Day 2 - Second Topic
Following two rounds of enzyme cuppings, the presentation shifted to the topic of drying methods. We would be showcasing three different methods, and cupping each in order to determine again, the extent of the influence that method played in the final cup quality.
Regardless of method, coffee drying is the process of permitted the coffee to develop from an approximate 60% internal moisture content, to one of 11%, give or take a percentage.
Why 11% Moisture
It is widely accepted that coffee reaches its highest quality, when permitted to dry and rest. The 11% moisture level is simply the point at which coffee contains little enough moisture, to make it less susceptible to fungus, bacteria, etc; and enough moisture to keep it from shattering or breaking when going through the hulling process; and therefore is the target percentage within the industry.
11% is, in practicality, more for the miller than it is for the roaster.
In order to reach this target percentage however, multiple methods are used. While others exist, the ones used at Beneficio El Manzano are as follows: 1. Patio 2. Raised Beds 3. Mechanical Dryers
Patio drying is the method in which coffees are spread onto tiles. Traditionally, coffees on a patio are stirred once every hour; and are dried, from the air passing over and through them as they are stirred and exposed, and from the heat of the suns direct contact with both the bean and patio. As coffees are raked, they are positioned onto new portions of the patio, that had previously been exposed to the sun, and thereby heat the bean, allowing it to dry.
Raised beds are a similar method, however, since coffees rest on a screen, raised above the ground, they are less influenced by the heat generated from the patio, and more so by airflow, which passes both above and through the screen, and thereby over the bean. The common thought is that, because of airflow, coffees on a raised bed dry more quickly, however, in our observation, they in fact dry at a slower rate than coffees on the patio. Despite drying from sunlight, the screen on which they rest does not generate the same amount of heat as the tile patios, and therefore keep the coffees at a reduced temperature, causing them to dry at a slower rate.
The Experiment - Patios vs. Raised Beds
Throughout the harvest, we had been using the raised beds for drying various coffees, however, we were interested in measuring the differences between the patio and raised beds, drying the same wet parchment side by side.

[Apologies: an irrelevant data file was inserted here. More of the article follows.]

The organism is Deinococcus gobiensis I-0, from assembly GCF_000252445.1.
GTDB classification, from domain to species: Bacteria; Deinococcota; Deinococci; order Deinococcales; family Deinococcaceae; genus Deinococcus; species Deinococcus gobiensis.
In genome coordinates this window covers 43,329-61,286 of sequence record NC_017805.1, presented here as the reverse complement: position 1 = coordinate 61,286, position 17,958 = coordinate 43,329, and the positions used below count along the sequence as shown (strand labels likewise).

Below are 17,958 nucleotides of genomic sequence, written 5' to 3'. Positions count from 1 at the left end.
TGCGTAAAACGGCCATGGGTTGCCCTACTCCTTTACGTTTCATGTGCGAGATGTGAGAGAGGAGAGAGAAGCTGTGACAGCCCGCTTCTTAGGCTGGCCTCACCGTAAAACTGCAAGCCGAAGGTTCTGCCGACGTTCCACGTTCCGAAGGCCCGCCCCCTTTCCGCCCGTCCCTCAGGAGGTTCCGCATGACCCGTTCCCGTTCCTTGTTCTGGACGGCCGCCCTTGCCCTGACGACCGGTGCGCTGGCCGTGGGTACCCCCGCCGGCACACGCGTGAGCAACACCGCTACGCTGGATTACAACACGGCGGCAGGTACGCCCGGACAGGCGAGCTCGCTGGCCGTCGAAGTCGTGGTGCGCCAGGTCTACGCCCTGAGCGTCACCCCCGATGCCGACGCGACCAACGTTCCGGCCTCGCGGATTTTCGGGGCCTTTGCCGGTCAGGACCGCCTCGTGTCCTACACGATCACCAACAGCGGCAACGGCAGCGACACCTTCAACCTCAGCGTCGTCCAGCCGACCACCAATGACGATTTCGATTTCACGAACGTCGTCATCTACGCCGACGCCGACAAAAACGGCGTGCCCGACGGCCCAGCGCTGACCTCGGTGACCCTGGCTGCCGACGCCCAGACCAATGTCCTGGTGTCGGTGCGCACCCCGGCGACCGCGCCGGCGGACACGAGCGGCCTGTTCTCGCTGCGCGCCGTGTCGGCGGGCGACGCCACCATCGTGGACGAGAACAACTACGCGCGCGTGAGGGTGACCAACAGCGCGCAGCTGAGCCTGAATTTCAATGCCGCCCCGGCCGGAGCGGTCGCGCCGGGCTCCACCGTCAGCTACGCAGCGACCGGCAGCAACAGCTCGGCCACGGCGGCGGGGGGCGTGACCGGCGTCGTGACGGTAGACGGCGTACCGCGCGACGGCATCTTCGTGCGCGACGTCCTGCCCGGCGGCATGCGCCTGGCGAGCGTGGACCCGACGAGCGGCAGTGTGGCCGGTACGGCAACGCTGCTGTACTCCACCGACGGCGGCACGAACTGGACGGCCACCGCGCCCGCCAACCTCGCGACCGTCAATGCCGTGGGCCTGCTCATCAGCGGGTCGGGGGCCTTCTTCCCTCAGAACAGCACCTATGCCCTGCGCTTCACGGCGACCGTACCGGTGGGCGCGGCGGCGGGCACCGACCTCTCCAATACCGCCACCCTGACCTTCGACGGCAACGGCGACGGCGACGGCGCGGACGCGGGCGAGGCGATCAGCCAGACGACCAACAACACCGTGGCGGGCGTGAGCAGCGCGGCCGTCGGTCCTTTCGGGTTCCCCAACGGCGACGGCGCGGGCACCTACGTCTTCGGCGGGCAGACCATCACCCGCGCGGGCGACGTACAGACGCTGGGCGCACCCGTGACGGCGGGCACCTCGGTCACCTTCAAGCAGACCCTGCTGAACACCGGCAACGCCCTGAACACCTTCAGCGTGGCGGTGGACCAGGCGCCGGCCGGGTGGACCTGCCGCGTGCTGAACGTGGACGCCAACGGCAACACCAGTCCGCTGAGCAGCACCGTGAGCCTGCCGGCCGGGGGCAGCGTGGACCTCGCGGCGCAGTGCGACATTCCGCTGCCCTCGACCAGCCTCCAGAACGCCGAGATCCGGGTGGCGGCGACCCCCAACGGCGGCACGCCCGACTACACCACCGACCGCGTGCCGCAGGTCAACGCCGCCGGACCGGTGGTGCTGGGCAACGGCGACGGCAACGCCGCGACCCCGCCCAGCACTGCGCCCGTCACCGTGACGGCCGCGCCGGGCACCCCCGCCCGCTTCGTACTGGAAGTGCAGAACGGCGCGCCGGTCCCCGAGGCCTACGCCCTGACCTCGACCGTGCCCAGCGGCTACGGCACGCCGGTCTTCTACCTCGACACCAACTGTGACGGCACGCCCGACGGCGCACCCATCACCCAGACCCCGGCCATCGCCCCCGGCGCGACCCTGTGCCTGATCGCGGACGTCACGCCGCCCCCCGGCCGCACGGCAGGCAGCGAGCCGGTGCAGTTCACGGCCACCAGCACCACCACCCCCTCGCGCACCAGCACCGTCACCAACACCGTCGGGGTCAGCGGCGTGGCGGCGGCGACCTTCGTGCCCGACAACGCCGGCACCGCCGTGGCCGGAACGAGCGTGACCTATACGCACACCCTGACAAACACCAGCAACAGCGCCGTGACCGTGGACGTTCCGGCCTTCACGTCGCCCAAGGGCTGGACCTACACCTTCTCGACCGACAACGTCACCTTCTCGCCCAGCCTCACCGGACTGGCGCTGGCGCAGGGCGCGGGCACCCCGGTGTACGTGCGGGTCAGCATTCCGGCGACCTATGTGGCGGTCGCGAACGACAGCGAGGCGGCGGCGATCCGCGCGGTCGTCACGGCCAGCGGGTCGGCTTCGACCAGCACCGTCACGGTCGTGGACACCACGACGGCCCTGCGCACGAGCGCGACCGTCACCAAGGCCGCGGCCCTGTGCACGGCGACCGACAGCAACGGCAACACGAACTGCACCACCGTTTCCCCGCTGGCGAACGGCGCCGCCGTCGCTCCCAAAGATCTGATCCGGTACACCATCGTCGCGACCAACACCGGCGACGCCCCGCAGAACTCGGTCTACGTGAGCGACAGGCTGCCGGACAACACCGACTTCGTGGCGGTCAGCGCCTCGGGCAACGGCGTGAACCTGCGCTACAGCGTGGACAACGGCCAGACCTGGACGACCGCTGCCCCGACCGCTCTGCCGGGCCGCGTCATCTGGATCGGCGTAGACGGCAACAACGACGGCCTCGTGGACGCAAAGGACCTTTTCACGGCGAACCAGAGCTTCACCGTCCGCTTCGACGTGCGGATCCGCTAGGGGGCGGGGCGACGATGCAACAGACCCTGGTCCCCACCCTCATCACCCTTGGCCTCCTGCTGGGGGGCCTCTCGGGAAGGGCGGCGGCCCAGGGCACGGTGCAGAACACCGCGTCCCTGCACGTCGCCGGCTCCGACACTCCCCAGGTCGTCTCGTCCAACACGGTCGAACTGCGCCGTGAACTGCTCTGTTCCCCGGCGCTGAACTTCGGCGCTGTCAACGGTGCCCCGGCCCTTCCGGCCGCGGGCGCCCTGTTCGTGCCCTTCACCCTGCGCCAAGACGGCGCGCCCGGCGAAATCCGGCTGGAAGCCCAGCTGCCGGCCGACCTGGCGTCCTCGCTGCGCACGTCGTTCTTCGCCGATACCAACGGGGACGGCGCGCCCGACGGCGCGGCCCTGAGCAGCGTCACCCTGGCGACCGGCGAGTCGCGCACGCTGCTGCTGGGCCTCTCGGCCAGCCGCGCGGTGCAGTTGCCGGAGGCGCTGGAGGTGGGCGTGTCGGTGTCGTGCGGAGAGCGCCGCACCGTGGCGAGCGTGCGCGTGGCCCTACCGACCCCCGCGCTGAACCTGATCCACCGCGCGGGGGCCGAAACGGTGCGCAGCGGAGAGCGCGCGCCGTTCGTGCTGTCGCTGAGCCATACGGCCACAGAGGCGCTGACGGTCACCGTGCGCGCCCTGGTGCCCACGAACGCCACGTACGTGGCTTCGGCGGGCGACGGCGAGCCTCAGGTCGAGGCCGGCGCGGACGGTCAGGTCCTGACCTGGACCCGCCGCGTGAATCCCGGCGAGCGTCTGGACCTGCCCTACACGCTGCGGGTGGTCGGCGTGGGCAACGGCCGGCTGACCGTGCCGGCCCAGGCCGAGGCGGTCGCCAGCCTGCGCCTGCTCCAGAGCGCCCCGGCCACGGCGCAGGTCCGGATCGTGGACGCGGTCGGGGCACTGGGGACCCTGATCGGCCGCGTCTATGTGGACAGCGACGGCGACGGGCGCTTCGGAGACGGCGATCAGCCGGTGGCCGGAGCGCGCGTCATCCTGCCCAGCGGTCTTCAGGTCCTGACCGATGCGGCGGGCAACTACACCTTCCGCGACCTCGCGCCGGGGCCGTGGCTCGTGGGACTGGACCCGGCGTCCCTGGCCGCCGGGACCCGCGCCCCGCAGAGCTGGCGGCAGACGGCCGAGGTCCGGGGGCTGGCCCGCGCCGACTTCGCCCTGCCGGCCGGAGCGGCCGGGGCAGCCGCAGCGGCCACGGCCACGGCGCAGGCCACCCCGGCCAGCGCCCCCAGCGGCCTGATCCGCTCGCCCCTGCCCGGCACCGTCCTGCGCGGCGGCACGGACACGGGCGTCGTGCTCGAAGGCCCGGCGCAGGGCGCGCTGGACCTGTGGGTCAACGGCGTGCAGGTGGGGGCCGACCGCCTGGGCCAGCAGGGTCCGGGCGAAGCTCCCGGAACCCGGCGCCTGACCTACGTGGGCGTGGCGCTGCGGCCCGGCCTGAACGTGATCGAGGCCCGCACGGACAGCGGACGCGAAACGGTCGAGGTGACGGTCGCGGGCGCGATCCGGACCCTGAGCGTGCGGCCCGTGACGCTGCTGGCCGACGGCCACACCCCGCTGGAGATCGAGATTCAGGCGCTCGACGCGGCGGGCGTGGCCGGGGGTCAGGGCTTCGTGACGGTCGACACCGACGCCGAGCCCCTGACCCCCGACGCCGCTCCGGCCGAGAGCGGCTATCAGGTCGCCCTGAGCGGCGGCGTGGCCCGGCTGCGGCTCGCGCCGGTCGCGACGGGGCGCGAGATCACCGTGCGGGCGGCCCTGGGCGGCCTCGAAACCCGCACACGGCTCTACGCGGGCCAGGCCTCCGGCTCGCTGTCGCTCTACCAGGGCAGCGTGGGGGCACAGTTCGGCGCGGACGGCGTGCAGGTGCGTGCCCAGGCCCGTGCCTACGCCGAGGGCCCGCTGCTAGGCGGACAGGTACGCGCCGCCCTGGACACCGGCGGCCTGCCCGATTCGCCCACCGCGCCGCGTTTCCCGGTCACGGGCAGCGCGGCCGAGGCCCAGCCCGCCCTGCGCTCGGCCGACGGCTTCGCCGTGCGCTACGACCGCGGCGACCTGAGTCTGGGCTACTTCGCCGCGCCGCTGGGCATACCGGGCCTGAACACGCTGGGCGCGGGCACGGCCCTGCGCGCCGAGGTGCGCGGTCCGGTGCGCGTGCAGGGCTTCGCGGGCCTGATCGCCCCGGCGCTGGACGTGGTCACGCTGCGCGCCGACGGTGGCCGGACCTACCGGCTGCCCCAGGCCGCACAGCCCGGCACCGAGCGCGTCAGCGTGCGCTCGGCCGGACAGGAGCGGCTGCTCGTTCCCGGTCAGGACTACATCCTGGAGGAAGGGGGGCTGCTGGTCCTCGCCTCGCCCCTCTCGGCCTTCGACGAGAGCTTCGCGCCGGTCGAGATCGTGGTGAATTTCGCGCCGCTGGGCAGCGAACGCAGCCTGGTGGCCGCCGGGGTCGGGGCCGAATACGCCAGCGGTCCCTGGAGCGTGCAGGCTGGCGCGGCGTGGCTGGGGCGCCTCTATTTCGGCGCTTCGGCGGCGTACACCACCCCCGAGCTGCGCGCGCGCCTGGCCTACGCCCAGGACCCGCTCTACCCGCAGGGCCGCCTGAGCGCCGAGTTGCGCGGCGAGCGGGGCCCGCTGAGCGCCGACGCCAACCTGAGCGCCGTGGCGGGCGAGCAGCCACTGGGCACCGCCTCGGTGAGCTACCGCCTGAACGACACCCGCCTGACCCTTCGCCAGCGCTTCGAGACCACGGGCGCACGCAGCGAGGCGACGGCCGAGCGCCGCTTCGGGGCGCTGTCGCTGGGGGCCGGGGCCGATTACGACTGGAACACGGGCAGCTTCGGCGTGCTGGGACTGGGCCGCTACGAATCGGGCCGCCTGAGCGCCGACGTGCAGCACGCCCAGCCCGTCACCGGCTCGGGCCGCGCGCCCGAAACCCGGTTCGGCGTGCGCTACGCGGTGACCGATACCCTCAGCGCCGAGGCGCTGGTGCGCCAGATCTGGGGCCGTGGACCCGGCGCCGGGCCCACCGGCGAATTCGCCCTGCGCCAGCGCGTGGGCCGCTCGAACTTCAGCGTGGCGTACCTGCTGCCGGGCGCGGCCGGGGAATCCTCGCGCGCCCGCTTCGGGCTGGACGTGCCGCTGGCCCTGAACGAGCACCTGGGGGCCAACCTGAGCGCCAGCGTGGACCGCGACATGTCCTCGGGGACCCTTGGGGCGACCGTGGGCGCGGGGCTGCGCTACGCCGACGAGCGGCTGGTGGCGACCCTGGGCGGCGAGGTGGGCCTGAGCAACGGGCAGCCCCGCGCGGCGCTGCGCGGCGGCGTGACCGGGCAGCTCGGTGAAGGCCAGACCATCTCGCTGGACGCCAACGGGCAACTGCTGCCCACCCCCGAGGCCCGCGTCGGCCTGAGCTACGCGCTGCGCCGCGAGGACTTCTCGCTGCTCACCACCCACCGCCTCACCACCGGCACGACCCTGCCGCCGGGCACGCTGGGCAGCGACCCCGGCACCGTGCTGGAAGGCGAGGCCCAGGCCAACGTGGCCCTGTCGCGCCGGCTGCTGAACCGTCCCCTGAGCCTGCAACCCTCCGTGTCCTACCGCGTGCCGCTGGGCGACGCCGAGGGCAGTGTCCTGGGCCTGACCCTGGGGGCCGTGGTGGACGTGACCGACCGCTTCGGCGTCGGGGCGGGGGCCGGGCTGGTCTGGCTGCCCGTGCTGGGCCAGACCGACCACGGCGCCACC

On February 15, we began the experiment with Finca El Naranjo, placing half of the washed parchment on the patios, and the other half on the African bed. We hoped to measure both the rate at which the coffees dried, and the final cup quality produced by each of the different methods.
Within measuring and monitoring the coffees, we began to notice a difference in the speed at which both coffees dried, and the temperatures at which they did so.
Coffee on the patio dried at a consistently higher temperature, and lost its external moisture much faster than coffee on the beds. Also, the coffee on the patio required a smaller number of days to complete the process, finishing by the end of the seventh day of drying, while the beds required a total of nine days.
Finally, in observing the green coffee, we noticed the coffee from the beds to contain a much healthier, bluish color, while the green coffee from the patio, although healthy and well taken care of, appeared a paler shade of green. From this, it would almost seem as if the beds enable coffee to dry at such a rate, that it is not damaged from the direct sunlight that it receives, whereas, the coffee on the patios, in its faster pace, could be more susceptible to being dehydrated from the sun.
Mechanical dryers are controlled drying, where coffees can be given airflow, heat, and agitation within a consistent and controlled environment. Since they are not dependent on sunlight, they can be run over the course of the night, and thereby enable coffees to be dried much more quickly and efficiently.
Once finishing the explanations of each of the drying methods, we moved back into the cupping room, and allowed the audience to try each of the drying methods, performed on the same coffees. Over the course of the harvest, we had divided batches in half and thirds, and put them through each of the various drying methods; thereby enabling us to measure the influence that method played in the final cup.
Our primary interest is in what others thought of the final cup quality on the table, and after hearing feedback, discovered that in the case of Raised Bed vs. Patio, members of our audience preferred the raised bed; and in the case of Patio vs. Guardiolla, members of our audience unanimously chose the Guardiolla.
Drawing conclusions from these results is difficult, since the subjectivity within cupping, and varied weather within the entire coffee process prevents a perfectly equal foundation for comparing coffees under different conditions, however, we can begin to note specific reasons why different methods produce different levels of quality, considering the conditions which those methods develop the coffees.
To be continued: The I-5 to Seattle, Dillanos Roasters & Atlas Importers.